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Am J Clin Nutr. 2004 Jun;79(6):1013-9.

Comparison of self-reported with objectively assessed energy expenditure in black and white women before and after weight loss.

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Division of Physiology and Metabolism, Department of Human Studies, University of Alabama at Birmingham, 35294-1250, USA.



Weight maintenance is less successful in black women than in white women after weight loss.


We compared objectively assessed total energy expenditure (TEE) with estimates of energy expenditure (EE) from self-reported physical activity (PA) in overweight black and white women before and after weight loss. We also compared those values with values in never-overweight control subjects.


A total of 20 white and 21 black premenopausal women were evaluated while overweight and weight reduced; 20 white and 14 black control subjects (matched with women in the weight-reduced state) were evaluated once. Weight loss of >/=10 kg was achieved by energy restriction in the overweight subjects. The evaluations were as follows: body composition (dual-energy X-ray absorptiometry), free-living TEE (doubly labeled water), Tecumseh Occupational Activity Questionnaire, Minnesota Leisure Time PA Questionnaire, and Baecke Activity Questionnaire.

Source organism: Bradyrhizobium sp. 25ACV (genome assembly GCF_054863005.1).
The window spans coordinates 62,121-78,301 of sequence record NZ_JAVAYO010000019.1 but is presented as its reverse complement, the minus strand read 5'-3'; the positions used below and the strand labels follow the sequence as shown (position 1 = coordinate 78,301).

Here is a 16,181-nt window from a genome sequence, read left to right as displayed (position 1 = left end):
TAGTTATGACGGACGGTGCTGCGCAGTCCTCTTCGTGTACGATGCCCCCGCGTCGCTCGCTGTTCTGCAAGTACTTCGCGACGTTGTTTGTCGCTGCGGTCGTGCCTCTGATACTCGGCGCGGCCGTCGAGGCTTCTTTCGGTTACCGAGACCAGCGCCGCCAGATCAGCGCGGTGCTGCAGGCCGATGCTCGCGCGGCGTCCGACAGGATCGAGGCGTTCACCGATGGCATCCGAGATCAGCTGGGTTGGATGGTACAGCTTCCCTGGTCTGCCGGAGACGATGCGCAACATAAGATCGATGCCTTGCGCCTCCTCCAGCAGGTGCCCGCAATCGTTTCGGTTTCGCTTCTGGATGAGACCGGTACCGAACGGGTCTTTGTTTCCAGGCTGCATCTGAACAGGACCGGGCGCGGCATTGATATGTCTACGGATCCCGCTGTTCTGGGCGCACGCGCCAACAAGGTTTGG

Questionnaire estimates of TEE were overestimated when compared with TEE (P < 0.001). Overweight women overestimated TEE 49% more than did never-overweight control subjects. After weight loss, white women reduced overestimation of EE 48% (P < 0.05), so that their overestimation of EE was not different from that of black and white control subjects. Black women overestimated to the same extent both before and after weight loss.


Premenopausal women overestimate PA estimates on questionnaires. Overestimation of PA in weight-reduced black women is greater than in weight-reduced white women and never-overweight black and white women.

[Indexed for MEDLINE]

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